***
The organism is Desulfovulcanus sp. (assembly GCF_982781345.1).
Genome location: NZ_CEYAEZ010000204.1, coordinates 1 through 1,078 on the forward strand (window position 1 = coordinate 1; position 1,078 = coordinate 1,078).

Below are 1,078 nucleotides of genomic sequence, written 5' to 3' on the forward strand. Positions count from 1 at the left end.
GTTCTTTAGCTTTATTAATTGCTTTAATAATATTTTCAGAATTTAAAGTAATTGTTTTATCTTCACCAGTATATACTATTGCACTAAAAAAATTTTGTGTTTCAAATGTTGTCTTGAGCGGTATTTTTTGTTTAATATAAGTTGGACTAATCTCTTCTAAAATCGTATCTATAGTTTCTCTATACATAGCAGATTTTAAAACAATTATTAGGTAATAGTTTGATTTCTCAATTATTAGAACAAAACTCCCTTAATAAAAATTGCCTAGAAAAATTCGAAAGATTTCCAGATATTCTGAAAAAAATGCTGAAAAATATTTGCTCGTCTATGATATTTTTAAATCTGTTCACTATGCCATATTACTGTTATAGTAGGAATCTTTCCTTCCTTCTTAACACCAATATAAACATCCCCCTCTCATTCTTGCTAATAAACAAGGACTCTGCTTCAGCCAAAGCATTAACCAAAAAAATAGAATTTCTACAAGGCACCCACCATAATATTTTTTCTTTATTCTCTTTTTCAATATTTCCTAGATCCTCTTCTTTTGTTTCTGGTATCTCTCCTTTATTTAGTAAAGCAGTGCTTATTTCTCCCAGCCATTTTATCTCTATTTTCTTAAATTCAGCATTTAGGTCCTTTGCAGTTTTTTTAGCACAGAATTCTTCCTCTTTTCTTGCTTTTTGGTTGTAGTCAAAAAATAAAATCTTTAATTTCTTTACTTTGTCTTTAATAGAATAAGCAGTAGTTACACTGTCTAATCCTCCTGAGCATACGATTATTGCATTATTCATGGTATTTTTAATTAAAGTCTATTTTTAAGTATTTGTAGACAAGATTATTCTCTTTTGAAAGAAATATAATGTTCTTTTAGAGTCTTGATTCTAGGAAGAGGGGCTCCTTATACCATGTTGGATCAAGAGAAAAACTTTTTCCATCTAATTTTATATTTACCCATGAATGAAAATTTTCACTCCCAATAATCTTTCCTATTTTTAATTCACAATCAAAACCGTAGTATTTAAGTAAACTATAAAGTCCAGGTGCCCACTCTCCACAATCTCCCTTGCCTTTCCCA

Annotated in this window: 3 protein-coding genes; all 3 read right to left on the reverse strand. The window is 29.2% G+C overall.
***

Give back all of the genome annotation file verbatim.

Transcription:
The organism is Desulfovulcanus sp. (assembly GCF_982781345.1).
Genome location: NZ_CEYAEZ010000204.1, coordinates 1 through 1,078 on the forward strand (window position 1 = coordinate 1; position 1,078 = coordinate 1,078).

Below are 1,078 nucleotides of genomic sequence, written 5' to 3' on the forward strand. Positions count from 1 at the left end.
GTTCTTTAGCTTTATTAATTGCTTTAATAATATTTTCAGAATTTAAAGTAATTGTTTTATCTTCACCAGTATATACTATTGCACTAAAAAAATTTTGTGTTTCAAATGTTGTCTTGAGCGGTATTTTTTGTTTAATATAAGTTGGACTAATCTCTTCTAAAATCGTATCTATAGTTTCTCTATACATAGCAGATTTTAAAACAATTATTAGGTAATAGTTTGATTTCTCAATTATTAGAACAAAACTCCCTTAATAAAAATTGCCTAGAAAAATTCGAAAGATTTCCAGATATTCTGAAAAAAATGCTGAAAAATATTTGCTCGTCTATGATATTTTTAAATCTGTTCACTATGCCATATTACTGTTATAGTAGGAATCTTTCCTTCCTTCTTAACACCAATATAAACATCCCCCTCTCATTCTTGCTAATAAACAAGGACTCTGCTTCAGCCAAAGCATTAACCAAAAAAATAGAATTTCTACAAGGCACCCACCATAATATTTTTTCTTTATTCTCTTTTTCAATATTTCCTAGATCCTCTTCTTTTGTTTCTGGTATCTCTCCTTTATTTAGTAAAGCAGTGCTTATTTCTCCCAGCCATTTTATCTCTATTTTCTTAAATTCAGCATTTAGGTCCTTTGCAGTTTTTTTAGCACAGAATTCTTCCTCTTTTCTTGCTTTTTGGTTGTAGTCAAAAAATAAAATCTTTAATTTCTTTACTTTGTCTTTAATAGAATAAGCAGTAGTTACACTGTCTAATCCTCCTGAGCATACGATTATTGCATTATTCATGGTATTTTTAATTAAAGTCTATTTTTAAGTATTTGTAGACAAGATTATTCTCTTTTGAAAGAAATATAATGTTCTTTTAGAGTCTTGATTCTAGGAAGAGGGGCTCCTTATACCATGTTGGATCAAGAGAAAAACTTTTTCCATCTAATTTTATATTTACCCATGAATGAAAATTTTCACTCCCAATAATCTTTCCTATTTTTAATTCACAATCAAAACCGTAGTATTTAAGTAAACTATAAAGTCCAGGTGCCCACTCTCCACAATCTCCCTTGCCTTTCCCA

Annotated in this window: 3 protein-coding genes; all 3 read right to left on the reverse strand. The window is 29.2% G+C overall.